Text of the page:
During the regime of Franz Joseph and after, Austria's Jewish population contributed greatly to Austrian culture despite their small percentage in the population. Contributions came from Jewish lawyers, journalists (among them Theodor Herzl), authors, playwrights, poets, doctors, bankers, businessmen and artists. Vienna became a cultural Jewish center, and became a center of education, culture and Zionism. Theodor Herzl, the father of Zionism, studied in the University of Vienna, and was the editor of the feuilleton of the Neue Freie Presse, a very influential newspaper at that time. Another Jew, Felix Salten, succeeded Herzl as the editor of the feuilleton.

Other notable influential Jews contributing greatly to Austrian culture included composers Gustav Mahler, Arnold Schoenberg, and the authors Stefan Zweig, Arthur Schnitzler, Karl Kraus, Elias Canetti, Joseph Roth, Vicki Baum and the doctors Sigmund Freud, Viktor Frankl and Alfred Adler, the philosophers Martin Buber, Karl Popper, and many others.

The prosperity period also affected the sports field: the Jewish sports club Hakoah Vienna was established in 1909 and excelled in football, swimming and athletics.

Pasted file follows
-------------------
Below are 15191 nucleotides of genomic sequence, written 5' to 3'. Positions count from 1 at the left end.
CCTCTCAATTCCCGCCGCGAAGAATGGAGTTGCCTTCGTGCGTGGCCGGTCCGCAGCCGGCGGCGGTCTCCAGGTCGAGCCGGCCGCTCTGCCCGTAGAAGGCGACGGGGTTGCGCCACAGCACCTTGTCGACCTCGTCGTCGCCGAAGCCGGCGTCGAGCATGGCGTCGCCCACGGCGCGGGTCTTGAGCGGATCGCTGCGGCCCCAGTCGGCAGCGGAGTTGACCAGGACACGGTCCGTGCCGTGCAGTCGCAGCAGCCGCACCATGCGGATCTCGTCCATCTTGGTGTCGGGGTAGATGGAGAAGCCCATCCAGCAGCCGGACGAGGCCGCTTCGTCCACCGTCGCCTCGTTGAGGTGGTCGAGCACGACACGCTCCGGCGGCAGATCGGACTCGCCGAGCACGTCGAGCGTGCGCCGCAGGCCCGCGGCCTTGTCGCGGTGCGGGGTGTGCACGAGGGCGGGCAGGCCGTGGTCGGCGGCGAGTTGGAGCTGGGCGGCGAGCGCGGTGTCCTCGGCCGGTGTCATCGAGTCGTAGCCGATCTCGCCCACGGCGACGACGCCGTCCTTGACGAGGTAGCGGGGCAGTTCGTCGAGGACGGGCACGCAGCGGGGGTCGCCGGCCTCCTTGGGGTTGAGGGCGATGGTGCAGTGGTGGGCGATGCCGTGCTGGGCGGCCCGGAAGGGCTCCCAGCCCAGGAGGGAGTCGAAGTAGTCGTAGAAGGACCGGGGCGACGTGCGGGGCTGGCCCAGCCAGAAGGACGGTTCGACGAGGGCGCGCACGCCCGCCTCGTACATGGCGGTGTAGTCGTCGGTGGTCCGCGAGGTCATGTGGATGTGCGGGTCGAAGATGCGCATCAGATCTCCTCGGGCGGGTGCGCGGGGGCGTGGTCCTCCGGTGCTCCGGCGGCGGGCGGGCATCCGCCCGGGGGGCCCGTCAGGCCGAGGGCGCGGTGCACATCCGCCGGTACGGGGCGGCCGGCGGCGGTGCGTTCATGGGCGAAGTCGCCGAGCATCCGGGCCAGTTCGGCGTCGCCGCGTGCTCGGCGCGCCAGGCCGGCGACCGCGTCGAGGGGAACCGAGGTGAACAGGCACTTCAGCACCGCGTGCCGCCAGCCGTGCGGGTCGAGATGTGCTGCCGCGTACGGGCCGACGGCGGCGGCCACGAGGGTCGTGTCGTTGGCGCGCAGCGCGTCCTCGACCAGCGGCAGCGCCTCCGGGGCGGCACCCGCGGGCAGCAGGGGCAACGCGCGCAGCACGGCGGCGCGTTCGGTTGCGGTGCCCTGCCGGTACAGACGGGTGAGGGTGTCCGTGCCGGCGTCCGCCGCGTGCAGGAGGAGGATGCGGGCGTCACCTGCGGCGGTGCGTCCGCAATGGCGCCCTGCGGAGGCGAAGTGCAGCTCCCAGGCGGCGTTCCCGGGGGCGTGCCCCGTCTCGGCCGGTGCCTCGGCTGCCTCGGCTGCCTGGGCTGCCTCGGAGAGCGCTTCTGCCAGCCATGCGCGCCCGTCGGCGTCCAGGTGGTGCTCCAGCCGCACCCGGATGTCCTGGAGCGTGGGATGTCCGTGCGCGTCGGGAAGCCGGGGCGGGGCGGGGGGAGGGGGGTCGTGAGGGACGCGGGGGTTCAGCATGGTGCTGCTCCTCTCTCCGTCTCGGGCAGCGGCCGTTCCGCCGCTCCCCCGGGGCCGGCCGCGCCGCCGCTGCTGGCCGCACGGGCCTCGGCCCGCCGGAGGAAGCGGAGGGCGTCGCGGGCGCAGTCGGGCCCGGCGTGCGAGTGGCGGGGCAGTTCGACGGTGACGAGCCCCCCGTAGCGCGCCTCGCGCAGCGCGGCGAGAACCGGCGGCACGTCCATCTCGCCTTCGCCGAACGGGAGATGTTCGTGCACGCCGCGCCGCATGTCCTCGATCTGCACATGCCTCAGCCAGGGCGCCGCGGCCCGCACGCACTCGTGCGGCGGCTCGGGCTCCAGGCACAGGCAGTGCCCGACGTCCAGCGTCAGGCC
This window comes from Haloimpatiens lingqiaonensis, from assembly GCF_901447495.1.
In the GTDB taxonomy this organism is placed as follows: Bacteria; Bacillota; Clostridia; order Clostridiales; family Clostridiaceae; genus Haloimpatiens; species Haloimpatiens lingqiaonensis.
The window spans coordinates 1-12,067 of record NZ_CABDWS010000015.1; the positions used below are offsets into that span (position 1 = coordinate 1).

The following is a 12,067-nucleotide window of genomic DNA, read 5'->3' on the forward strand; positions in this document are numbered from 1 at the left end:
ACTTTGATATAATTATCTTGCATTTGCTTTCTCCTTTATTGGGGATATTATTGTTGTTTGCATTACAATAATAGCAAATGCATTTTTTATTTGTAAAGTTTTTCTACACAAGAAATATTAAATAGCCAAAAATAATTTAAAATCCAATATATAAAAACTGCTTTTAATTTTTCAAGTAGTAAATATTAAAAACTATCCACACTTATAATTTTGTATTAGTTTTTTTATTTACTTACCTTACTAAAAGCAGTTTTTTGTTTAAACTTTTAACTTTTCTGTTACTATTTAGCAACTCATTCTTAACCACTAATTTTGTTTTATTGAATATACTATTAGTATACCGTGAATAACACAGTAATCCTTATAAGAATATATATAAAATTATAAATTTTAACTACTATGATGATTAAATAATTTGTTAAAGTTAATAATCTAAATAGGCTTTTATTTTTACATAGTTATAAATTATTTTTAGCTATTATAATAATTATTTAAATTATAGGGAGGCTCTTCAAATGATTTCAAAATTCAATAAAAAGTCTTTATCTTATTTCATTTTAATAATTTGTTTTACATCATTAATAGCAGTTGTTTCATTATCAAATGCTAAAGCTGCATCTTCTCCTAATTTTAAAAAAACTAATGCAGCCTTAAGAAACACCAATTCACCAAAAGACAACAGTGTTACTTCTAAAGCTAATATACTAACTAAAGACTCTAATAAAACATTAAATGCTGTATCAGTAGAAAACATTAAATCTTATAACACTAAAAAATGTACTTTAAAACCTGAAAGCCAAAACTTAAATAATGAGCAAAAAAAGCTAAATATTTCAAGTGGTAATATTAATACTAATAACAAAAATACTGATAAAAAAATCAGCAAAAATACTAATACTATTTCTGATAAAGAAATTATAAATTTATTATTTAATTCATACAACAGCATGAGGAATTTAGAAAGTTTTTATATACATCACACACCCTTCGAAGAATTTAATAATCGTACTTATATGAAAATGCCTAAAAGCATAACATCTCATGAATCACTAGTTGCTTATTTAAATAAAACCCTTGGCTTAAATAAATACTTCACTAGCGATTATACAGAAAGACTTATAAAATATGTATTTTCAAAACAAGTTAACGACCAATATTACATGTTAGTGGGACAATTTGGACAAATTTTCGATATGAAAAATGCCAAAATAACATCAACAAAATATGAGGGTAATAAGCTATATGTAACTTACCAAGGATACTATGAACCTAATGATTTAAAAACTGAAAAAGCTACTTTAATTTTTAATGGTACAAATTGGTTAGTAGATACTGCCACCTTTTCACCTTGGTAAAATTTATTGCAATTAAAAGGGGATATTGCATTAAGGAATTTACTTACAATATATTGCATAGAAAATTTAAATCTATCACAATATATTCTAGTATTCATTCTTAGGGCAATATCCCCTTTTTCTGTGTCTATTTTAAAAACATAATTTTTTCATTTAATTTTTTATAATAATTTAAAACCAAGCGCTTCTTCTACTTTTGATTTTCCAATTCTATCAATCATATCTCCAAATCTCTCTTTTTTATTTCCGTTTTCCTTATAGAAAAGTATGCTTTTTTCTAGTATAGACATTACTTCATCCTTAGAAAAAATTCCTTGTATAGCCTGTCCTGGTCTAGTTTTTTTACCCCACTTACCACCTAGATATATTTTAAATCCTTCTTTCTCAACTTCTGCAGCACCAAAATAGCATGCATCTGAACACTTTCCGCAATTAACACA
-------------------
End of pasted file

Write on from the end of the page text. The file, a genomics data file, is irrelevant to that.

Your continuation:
With Jewish prosperity and equality, several Jewish scholars converted to Christianity in a desire to assimilate into Austrian society. Among them were Karl Kraus and Otto Weininger.

During this period, Vienna elected an antisemitic mayor, Karl Lueger. The emperor, Franz Joseph, was opposed to the appointment, but after Lueger was elected three consecutive times, the emperor was compelled to accept his election according to the regulations. During the period of his authority Lueger removed Jews from positions in the city administration and forbade them from working in the factories located in Vienna until his death in 1910.

The intertwining of the Jewish population and the attitude of the emperor towards them could also be seen in of the general state of the empire. From the middle of the 19th century there started to be a lot of pressures from the different nationals living in multinational House of Habsburg empire: the national minorities (such as the Hungarians, Czechs and Croatians) began demanding more and more collective rights; among German speakers, many started feeling more connected to Germany, which was strengthening. Under these circumstances, the Jewish population was especially notable for their loyalty to the empire and their admiration of the emperor.

Circa 1918, two years after Franz Joseph I's death, about 300,000 Jews in Austria were scattered in 33 different settlements. Most of them (about 200,000) lived in the capital city of Vienna.

Sources: History of the Jews in Austria, Wikipedia;
Franz Joseph I of Austria, Wikipedia;